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Consititutive modelling of time-dependent flows in frictional suspensions

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If you have a question about this talk, please contact Prof. Jerome Neufeld.

This talk will summarize recent work towards a constitutive modelling framework for dense granular suspensions. The aim is to create a time-dependent, tensorial theory that can implement the physics captured in steady state by the Wyart-Cates model of 2014. This model of shear thickening suspensions supposes that lubrication films break above a characteristic normal force so that frictional contact forces come into play: the resulting non-sliding constraints can be enough to rigidify a system that would flow freely at lower stresses. Implementing this idea for time-dependent flows requires the introduction of several new concepts including a configuration-dependent ‘jamming coordinate’, and the decomposition of the velocity gradient tensor into compressive and extensional components which then enter the evolution equation for particle contacts in distinct ways (a key idea due to Helen Wilson and Jurriaan Gillissen). The resulting approach is qualitatively successful in addressing both the collapse of stress during flow reversal in shear flow, and the ability of transverse oscillatory flows to unjam the system. However there is much work required to refine this approach towards quantitative accuracy, incorporating more of the physics of contact evolution under flow as determined by close interrogation of particle-based simulations.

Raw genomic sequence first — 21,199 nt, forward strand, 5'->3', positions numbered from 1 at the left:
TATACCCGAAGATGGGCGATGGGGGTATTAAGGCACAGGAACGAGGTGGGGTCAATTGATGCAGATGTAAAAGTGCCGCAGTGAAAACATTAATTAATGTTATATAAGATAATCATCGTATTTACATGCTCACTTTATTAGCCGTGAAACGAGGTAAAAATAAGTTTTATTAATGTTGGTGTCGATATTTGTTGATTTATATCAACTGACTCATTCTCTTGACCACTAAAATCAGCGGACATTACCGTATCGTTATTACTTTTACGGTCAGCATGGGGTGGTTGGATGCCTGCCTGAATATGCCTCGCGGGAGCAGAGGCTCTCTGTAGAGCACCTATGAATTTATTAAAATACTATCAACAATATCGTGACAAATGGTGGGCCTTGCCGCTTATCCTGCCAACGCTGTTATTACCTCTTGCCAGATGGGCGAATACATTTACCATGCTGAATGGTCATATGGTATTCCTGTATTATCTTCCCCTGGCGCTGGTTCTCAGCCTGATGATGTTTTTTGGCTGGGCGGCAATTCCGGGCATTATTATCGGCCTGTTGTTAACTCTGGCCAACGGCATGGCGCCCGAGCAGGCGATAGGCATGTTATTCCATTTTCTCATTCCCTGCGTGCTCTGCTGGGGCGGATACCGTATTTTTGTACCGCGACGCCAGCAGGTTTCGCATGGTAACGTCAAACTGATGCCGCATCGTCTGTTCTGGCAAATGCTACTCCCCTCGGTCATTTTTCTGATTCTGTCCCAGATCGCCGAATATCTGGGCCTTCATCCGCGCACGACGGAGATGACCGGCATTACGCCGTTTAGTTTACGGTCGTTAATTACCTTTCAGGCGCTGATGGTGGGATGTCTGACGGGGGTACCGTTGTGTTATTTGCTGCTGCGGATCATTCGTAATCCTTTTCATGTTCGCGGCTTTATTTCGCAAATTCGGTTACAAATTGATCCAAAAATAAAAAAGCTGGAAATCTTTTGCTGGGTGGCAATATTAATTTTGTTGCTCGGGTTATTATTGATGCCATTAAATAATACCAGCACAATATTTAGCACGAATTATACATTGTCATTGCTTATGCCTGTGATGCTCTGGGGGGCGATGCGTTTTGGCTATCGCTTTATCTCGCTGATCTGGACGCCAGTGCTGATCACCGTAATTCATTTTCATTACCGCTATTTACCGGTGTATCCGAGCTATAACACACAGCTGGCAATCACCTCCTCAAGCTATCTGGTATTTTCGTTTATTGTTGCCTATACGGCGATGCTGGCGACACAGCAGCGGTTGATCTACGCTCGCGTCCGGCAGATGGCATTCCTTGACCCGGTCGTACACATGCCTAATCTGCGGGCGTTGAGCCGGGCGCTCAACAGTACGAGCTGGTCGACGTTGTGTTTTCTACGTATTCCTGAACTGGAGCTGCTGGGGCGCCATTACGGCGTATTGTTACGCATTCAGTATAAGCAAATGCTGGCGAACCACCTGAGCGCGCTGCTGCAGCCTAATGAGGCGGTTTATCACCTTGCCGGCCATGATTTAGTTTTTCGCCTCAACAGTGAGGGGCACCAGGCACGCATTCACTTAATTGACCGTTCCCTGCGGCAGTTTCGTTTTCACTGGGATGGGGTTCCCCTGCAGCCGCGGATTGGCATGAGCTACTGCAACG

This talk is part of the Fluid Mechanics (DAMTP) series.

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